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Finance Friday: “Women need more help to manage their finances”

Do women need more specific financial advice and better education on how to manage their money? According to the vice-principal of the IFS University College, Alison Pask, they certainly do.

“Women have a lower market participation and lower earnings. Combine this with a discontinuous career and longer life expectancy, and it is clear that women need more help to manage their finances,” said Pask.

Her comments came after a special meeting on financial literacy held by the Organisation of Economic Co-operation and Development (OECD), in which global leaders were called on to advance financial literacy.

“Bodies such as the World Bank have been charged with identifying the barriers to women’s financial health and to provide a way forward. The IFS has seen more young women studying finance both at GCSE and A-level equivalent, but we do need more women to pursue careers in the City,” continued Pask.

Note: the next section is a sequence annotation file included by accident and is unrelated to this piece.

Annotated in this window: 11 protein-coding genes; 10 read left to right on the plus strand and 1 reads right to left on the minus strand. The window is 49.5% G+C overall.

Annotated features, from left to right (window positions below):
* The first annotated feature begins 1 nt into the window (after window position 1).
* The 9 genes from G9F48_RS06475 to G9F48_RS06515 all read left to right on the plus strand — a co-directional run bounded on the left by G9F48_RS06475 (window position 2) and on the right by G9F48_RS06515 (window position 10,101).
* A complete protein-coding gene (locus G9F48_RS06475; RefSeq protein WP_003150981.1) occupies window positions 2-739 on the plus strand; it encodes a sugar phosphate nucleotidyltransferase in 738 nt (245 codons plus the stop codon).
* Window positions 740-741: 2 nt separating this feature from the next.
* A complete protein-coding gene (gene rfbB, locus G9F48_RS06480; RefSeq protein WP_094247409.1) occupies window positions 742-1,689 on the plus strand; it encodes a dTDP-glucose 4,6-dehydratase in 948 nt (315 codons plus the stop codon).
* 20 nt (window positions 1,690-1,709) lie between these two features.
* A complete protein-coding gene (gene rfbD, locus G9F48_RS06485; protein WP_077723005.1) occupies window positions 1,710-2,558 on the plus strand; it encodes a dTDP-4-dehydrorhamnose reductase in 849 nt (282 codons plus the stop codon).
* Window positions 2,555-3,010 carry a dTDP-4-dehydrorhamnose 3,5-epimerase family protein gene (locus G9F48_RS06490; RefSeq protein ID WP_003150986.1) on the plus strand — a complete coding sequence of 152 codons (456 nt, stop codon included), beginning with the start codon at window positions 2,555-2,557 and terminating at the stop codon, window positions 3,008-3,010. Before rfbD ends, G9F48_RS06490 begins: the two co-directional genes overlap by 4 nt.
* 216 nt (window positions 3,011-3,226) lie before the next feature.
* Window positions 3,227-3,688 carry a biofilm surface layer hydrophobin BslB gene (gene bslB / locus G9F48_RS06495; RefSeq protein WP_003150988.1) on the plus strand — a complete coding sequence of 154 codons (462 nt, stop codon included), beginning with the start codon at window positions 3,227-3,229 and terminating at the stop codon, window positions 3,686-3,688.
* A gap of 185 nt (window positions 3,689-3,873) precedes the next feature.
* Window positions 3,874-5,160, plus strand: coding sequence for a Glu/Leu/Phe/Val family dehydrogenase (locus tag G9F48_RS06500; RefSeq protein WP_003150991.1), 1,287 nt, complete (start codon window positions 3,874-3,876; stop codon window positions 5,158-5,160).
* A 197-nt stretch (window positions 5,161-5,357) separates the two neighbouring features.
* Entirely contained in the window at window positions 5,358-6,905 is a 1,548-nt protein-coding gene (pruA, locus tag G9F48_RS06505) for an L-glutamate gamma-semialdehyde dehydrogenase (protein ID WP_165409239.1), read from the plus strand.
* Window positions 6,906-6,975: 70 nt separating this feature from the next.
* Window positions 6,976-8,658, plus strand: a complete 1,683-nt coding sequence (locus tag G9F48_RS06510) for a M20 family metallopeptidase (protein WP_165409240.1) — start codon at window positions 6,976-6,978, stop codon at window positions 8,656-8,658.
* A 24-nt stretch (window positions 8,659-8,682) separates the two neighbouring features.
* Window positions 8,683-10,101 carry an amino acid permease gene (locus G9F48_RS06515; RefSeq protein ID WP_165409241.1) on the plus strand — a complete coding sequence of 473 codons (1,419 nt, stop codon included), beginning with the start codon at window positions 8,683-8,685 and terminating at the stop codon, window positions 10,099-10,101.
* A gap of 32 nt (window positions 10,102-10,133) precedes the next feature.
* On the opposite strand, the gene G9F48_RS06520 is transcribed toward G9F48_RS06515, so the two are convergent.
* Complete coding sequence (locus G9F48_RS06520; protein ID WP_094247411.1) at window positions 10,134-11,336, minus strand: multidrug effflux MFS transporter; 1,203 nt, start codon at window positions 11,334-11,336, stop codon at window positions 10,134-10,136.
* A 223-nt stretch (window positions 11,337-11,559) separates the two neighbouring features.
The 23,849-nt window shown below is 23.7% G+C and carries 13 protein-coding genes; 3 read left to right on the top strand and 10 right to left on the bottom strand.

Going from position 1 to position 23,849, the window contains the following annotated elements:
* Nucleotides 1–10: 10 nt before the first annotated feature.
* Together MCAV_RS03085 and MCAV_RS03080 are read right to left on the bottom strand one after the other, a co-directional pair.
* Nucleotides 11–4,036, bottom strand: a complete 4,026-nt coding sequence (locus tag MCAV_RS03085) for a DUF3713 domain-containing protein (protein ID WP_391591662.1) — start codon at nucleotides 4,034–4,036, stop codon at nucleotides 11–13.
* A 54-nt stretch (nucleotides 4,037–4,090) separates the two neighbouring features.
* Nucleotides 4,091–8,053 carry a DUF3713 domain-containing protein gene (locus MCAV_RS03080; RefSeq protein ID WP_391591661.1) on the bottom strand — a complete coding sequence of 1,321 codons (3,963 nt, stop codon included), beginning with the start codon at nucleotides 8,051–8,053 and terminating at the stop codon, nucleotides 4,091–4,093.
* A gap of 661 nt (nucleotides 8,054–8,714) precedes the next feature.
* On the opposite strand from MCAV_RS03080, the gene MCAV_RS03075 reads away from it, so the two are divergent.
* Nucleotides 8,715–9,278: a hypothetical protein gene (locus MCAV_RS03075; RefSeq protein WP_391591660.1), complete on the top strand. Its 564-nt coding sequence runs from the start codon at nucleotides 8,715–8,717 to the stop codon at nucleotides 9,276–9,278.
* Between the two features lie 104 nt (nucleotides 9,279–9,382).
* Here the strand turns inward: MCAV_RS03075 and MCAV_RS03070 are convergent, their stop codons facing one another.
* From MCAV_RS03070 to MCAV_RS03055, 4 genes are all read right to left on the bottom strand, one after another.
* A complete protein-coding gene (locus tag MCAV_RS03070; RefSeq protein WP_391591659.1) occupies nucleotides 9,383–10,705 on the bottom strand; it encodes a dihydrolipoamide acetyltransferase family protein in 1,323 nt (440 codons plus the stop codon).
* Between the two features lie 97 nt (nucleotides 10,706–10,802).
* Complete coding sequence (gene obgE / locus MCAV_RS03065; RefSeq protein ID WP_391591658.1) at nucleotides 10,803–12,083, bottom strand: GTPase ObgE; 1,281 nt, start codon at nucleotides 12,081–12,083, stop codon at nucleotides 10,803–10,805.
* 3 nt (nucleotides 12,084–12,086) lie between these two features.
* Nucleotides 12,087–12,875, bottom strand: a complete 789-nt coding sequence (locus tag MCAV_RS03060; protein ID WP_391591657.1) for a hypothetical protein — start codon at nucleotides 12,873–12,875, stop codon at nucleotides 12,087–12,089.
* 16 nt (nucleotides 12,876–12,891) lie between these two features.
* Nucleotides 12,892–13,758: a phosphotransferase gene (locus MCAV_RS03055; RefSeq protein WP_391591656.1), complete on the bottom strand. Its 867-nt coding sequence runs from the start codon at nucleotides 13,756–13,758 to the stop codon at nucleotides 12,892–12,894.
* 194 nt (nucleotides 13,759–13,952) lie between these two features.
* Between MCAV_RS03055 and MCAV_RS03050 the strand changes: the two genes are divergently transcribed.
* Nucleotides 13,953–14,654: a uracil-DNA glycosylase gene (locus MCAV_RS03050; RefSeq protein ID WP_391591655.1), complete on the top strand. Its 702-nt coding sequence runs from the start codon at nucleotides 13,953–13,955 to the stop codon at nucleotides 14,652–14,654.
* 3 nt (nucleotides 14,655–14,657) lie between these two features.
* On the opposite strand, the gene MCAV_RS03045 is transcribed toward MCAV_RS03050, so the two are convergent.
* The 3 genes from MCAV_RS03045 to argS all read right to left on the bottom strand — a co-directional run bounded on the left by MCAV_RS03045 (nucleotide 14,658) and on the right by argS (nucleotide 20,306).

While we support initiatives and advocates that put a spotlight on the need for financial literacy, we think that financial education transcends the topic of gender bias.

Simply put, financial education is not about gender. It is about starting early and building good financial habits from a young age so that it doesn’t become an issue later in life. Good money management skills developed early on will stick as you get older.

To move in the right direction, we need to give our children the right tools to learn to manage money, tools that provide independence to children with oversight from a parent is a good place to start. This is in turn will give them the confidence to make the right decisions as they grow into adults.

Learning how to save and becoming responsible spenders is a critical learning experience for young people. If we can empower our children to develop these skills, boys and girls, the issue of gender bias in financial literacy won’t really matter in the future generations to come, will it?

We’d love to hear your thoughts below. Do you think boys and girls receive different financial skills at a younger age?

goHenry, a unique earning, saving and spending solution. Perfect for parents with children from 8-18.

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